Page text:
Wednesday, May 22

Concert Review: Pandora Summer Crush


(Angie Wang/Daily Bruin senior staff)

Iggy Azalea (above), Rita Ora and Magic! performed at "Pandora Summer Crush" at the Santa Monica Pier on Saturday night.

(Angie Wang/Daily Bruin senior staff) Iggy Azalea (above), Rita Ora and Magic! performed at "Pandora Summer Crush" at the Santa Monica Pier on Saturday night.


Set against the peaceful waves of the Pacific Ocean, the Santa Monica Pier bustled heavily with tourists and locals alike on Saturday evening. As the sun began to set, a crowd patiently waited for Magic!, Rita Ora and Iggy Azalea in Pandora’s “Pandora Summer Crush,” in front of the iconic yellow Ferris wheel.

Magic!

Canadian reggae band Magic! entered the stage full of charisma and smiles as they quenched the crowd’s thirst for live music with its song “Mama Didn’t Raise No Fool.” The group’s music complimented the joyous atmosphere of the pier and contrasted against the gloomy sky. Despite emerging two years ago in 2012, the band looked at home on stage, engaging with the audience and playing songs from their album “Don’t Kill the Magic.”

“The beach is right there, isn’t that beautiful?” said lead singer Nasri to the cheering crowd.

Magic! rounded off with “Rude,” its hit single that has commanded the radio airwaves this summer. The Pandora crowd sang along, basking in the ripples of positive energy released.

Rita Ora

Rita Ora’s performance was almost as electrifying as her light blue hair. But the British singer and actress’s energy did not make for a fulfilling performance.

Accompanied on stage with an acoustic guitarist and cajon box percussionist, Ora sang “Shine Ya Light” passionately, encouraging the crowd to “use (their) light.” The onstage screen depicted a tunnel with a circle of light at its end, adding a nice touch to her performance.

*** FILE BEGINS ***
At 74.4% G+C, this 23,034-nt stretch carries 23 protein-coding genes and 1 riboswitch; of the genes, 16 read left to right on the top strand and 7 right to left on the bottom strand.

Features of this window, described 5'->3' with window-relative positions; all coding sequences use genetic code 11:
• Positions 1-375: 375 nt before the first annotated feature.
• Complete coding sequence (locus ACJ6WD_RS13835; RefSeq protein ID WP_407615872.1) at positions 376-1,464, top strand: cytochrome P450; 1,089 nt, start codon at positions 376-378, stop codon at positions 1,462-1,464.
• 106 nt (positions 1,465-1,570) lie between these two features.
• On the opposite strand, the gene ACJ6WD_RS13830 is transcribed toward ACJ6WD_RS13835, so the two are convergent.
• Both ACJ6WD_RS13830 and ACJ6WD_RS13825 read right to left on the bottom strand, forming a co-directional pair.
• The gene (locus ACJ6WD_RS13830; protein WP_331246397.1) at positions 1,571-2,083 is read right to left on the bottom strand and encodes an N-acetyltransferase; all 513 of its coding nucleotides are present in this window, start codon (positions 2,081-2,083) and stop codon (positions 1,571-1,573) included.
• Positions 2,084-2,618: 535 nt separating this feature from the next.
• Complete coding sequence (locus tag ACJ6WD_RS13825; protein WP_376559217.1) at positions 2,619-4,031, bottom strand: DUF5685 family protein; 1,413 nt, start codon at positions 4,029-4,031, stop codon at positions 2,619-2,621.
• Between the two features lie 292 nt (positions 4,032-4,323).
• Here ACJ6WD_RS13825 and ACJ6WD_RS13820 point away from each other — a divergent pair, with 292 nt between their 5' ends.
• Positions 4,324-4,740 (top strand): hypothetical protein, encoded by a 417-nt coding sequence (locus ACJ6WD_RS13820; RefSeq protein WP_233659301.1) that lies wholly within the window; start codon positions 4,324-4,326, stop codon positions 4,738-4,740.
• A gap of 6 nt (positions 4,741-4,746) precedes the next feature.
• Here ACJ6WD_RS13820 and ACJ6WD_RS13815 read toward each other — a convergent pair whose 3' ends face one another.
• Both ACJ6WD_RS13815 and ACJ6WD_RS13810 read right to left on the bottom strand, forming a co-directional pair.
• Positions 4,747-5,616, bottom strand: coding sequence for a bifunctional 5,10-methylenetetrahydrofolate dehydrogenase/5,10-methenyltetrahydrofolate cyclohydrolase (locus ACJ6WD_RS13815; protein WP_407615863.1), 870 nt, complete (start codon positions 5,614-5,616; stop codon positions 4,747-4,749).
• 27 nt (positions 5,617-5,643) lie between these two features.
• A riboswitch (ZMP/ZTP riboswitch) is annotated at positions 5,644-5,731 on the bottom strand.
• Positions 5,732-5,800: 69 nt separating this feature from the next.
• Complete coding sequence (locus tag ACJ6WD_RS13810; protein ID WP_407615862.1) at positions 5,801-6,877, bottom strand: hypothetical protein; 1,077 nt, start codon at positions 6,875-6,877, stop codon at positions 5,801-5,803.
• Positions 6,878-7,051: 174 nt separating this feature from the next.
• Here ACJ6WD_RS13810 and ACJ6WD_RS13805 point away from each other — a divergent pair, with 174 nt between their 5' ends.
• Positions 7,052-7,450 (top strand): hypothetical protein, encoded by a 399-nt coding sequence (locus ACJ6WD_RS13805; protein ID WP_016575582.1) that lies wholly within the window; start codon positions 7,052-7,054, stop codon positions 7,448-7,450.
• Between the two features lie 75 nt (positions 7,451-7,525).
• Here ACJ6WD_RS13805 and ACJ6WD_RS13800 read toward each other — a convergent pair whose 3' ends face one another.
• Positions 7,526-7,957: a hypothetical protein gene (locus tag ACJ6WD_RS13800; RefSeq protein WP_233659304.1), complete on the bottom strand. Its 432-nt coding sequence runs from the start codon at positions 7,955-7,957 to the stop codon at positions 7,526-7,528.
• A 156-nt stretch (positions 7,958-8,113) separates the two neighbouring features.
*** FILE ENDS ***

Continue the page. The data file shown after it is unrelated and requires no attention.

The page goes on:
Ora’s show peaked at “How We Do (Party)” as she rallied the audience to party with her. Colorful lights of the stage, that almost mimicked the prisms shone by the Ferris wheel, dawned on Ora under the hazy sky. Her vocals occasionally drowned in the instrumentation of her songs, particularly in “R.I.P.” Unfortunately, the star whipped her hair back and forth, danced and sang with no artistic individuality.

Although Rita Ora presented a good amount of excitement, her set was forgettable. On stage, Ora looked like a star desperately trying to shine her light.

Iggy Azalea

Bass reverberated across the wooden floorboards of the pier at the moment that chants of “Iggy! Iggy! Iggy!” echoed. The onlookers needn’t ask “Who dat? Who dat?” as Iggy Azalea set foot on stage, radiating with intense confidence and swagger.

Fierce in curve-hugging pink pants and crop top, “I-g-g-y” rapped breathlessly to the beats of DJ Wizz Kidd and lively movements of her equally fierce back-up dancers.

The Australian star’s aggressive presence softened, however, as the stage lights dimmed for her song “Work.”

“Three jobs, took years to save/ But I got a ticket on that plane/ … No money, no family,” Iggy Azalea rapped, taking her audience back to her humble beginnings and baring her vulnerability. Although almost too brief, it made for an admiring moment that was perhaps the most memorable of the night.

Before the show, a rumor speculating Rita Ora joining Iggy on stage to perform “Black Widow” circulated among the crowd. Sadly, the anticipated duet did not happen and the rumor turned out false.

Perhaps the most dissatisfying, and shockingly so, was the live performance of the widely regarded summer anthem “Fancy.” Iggy’s two back-up singers replaced the famous vocals of Charli XCX proudly singing “I’m so fancy/ You already know.” While the soulful take on Charli XCX’s part proved intriguing, they didn’t deliver her verses with the same confidence and oomph that has made listeners feel truly “fancy.”

Despite the disappointing moments, Iggy Azalea gave the Pandora crowd what it was they were waiting for. As sprinkles of rain began to descend, Iggy Azalea put both of her hands out to feel the water on her palms, eyes locked on her audience. It was a stunning sight and one that nearly lives up to the title “The New Classic,” that she so badly covets.

Gail Acosta

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